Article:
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Fit Analyses |
When an explanatory variable is nearly a linear combination of other explanatory variables in the model, the affected estimates are unstable and have high standard errors. This problem is called collinearity or multicollinearity. A fit analysis provides several methods for detecting collinearity. Tolerances (TOL) and variance inflation factors (VIF) measure the strength of inter- relationships among the explanatory variables in the model. Tolerance is 1- R^{2} for the R^{2} that results from the regression of the explanatory variable on the other explanatory variables in the model. Variance inflation factors are diagonal elements of (X'X)^{-1} after X'X is scaled to correlation form. The variance inflation measures the inflation in the variance of the parameter estimate due to collinearity between the explanatory variable and other variables. These measures are related by VIF = 1 / TOL. If all variables are orthogonal to each other, both tolerance and variance inflation are 1. If a variable is closely related to other variables, the tolerance goes to 0 and the variance inflation becomes large.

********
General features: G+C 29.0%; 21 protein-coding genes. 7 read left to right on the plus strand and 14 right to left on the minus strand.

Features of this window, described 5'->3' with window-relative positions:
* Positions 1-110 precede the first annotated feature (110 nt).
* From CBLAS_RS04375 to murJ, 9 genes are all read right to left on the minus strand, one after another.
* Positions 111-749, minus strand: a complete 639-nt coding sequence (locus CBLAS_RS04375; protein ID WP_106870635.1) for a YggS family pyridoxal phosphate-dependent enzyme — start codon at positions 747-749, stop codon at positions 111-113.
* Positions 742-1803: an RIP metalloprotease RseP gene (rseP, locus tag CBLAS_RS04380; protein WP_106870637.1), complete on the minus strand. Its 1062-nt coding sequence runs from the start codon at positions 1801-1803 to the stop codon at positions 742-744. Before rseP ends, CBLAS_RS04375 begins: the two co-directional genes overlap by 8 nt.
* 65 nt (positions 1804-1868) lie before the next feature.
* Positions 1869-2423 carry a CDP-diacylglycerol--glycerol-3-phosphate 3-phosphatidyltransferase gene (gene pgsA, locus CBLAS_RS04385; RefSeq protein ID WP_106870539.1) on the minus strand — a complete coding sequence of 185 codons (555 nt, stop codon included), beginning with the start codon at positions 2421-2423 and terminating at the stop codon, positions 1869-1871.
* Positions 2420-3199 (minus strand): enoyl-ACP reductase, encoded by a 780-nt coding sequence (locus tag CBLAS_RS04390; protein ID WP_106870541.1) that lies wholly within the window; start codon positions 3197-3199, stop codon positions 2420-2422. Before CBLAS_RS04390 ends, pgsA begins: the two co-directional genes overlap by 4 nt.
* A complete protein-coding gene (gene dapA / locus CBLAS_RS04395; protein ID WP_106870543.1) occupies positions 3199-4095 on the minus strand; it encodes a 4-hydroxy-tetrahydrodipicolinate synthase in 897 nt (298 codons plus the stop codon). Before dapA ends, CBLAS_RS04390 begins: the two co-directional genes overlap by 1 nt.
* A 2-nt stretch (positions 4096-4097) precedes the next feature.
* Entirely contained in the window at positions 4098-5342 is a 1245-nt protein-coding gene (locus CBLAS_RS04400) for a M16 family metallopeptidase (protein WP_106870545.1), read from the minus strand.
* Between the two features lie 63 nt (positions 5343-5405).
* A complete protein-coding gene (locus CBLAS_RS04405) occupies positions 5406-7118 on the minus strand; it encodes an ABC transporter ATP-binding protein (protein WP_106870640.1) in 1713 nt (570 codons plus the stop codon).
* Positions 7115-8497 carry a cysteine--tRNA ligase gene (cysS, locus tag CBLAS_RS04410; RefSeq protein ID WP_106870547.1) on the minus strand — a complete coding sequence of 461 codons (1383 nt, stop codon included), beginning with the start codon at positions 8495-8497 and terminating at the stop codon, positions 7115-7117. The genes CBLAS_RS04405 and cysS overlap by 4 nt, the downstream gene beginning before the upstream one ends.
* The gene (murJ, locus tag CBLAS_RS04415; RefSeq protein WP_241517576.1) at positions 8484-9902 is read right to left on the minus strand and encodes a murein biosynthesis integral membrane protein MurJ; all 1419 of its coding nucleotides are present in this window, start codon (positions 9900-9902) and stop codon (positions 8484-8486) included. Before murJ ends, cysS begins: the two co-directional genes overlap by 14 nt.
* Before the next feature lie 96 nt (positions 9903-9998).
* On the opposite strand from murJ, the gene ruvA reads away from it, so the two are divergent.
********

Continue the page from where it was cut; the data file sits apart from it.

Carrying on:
When the X'X matrix is singular,
least-squares solutions for the parameters are not unique.
An estimate is 0 if the variable is a linear
combination of previous explanatory variables.
The degrees of freedom for the
zeroed estimates are reported as 0.
The hypotheses that are not testable
have t tests printed as missing.
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